Druid Street Wildflower Meadow
The only thing missing from this scene is a dairy cow munching its way through the meadow, however, that would be a terrible end to the Wildflower Meadow on Druid Street. Open habitats such as wildflower meadows in urban settings provides native grasses, wildflowers and flowering plants that attract insects and other invertebrates (including butterflies, bees, spiders and millipedes), birds and mammals. Flowering species add a changing palate of colour to the urban environment throughout the seasons and can bring a little piece of countryside into the city. In 2006 this land was converted from public highway into a pedestrian route, dividing Druid Street in two and providing this new green space. The wildflower planting was introduced by Team London Bridge in partnership with CJS Plants and Southwark Council in 2015.
James Alec Hardy
The essence of James Alec Hardy’s work is a continually feeding-back process focused on the impact of technologies on our experience of contemporary life. Since 2002, he has focused on analogue video systems, manifesting ideas through performance, audio, sculpture, installation and print; culminating in multi-screen totemic video monoliths, shamanic residencies in fields, site-specific installations at international Biennales, to 3 day-long live feedback performances at major cultural institutions.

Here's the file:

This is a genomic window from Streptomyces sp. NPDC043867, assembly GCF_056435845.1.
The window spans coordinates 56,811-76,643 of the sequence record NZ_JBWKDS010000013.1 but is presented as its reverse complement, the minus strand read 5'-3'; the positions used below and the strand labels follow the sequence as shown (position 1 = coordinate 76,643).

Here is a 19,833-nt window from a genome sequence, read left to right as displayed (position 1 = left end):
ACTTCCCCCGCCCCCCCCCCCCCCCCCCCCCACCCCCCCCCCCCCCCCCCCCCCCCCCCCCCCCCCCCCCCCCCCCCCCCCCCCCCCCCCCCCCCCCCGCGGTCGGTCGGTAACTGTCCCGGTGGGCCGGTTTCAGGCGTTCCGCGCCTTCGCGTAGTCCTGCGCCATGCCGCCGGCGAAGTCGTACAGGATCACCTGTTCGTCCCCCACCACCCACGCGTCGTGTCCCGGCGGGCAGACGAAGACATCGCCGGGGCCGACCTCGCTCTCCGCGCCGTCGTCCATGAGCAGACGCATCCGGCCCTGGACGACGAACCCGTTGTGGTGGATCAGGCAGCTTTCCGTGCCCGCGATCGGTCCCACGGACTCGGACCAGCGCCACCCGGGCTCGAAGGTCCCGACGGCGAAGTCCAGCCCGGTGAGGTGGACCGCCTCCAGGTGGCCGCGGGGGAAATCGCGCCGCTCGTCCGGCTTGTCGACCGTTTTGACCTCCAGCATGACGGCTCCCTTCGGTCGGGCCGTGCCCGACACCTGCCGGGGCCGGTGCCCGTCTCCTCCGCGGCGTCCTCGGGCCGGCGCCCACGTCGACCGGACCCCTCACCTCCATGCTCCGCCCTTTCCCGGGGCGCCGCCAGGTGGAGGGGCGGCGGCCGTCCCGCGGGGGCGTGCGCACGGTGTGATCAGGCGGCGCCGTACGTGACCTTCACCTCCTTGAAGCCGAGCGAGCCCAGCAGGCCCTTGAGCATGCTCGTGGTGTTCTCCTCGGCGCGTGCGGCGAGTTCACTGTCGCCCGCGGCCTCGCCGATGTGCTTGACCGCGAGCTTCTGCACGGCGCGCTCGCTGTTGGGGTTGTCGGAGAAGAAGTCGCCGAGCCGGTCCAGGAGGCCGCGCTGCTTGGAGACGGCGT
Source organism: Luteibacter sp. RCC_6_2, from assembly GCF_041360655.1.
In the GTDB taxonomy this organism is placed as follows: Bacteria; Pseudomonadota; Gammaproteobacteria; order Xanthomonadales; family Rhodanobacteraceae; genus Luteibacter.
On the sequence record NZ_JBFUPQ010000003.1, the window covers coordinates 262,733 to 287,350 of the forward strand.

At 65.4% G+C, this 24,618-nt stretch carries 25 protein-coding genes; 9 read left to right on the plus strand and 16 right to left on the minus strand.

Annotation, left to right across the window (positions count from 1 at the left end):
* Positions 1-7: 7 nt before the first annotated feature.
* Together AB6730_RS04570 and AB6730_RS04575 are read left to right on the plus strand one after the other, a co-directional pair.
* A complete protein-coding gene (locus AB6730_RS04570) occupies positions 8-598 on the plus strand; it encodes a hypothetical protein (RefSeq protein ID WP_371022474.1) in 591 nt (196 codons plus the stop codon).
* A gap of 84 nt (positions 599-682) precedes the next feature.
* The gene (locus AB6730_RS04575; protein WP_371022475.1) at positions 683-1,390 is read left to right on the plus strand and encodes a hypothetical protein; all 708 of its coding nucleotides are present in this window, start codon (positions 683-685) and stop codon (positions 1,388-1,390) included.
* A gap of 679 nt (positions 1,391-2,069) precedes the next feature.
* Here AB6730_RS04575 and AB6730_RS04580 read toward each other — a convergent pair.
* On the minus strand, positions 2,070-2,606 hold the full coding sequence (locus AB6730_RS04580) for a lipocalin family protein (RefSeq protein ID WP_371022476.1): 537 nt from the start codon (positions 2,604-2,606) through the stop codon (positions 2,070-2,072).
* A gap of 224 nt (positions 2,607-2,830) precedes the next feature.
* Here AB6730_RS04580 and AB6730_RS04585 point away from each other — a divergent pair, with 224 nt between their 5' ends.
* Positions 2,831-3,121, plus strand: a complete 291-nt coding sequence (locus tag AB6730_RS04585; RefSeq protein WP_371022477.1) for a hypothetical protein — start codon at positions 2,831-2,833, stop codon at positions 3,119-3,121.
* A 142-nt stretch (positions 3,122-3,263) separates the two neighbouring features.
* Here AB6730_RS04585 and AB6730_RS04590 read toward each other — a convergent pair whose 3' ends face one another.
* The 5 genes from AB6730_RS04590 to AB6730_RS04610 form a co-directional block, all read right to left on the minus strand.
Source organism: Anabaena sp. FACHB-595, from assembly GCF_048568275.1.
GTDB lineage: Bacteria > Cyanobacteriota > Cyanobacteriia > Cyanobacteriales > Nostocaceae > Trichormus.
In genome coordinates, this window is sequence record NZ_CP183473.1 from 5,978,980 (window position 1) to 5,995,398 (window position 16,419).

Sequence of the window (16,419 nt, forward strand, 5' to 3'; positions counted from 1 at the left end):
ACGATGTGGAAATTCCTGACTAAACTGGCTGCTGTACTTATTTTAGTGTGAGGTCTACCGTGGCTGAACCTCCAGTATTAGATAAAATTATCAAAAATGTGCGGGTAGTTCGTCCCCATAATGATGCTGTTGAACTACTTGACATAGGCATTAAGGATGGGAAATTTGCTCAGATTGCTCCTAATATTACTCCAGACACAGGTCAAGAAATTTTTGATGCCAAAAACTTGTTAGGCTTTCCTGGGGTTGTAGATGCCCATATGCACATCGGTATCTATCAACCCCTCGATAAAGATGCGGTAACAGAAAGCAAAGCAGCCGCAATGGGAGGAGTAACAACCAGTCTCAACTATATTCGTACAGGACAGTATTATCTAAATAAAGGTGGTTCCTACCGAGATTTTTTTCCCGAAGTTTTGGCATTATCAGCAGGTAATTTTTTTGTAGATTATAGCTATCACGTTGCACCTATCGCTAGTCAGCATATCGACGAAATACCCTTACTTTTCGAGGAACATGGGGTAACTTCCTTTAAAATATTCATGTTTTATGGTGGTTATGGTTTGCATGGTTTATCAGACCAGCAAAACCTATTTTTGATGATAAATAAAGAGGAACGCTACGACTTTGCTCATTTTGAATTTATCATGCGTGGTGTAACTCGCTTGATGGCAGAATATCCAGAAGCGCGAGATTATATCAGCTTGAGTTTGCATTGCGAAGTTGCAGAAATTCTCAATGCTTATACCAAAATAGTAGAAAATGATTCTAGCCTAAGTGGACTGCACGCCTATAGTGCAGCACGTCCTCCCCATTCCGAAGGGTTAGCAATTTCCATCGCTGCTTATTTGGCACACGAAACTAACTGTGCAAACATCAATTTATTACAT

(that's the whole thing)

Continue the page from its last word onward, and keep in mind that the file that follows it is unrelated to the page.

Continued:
Using obsolete devices from a former analogue age he exhausts the potential of devices replaced by modern counterparts. Being a critic of Transhumanism and attempting to point out the risks and flaws of a “brighter” more digitally-networked future, he paradoxically gathers the remnants of screen-based media and production equipment to subvert a direction towards a more meaningful and spiritually awakened state.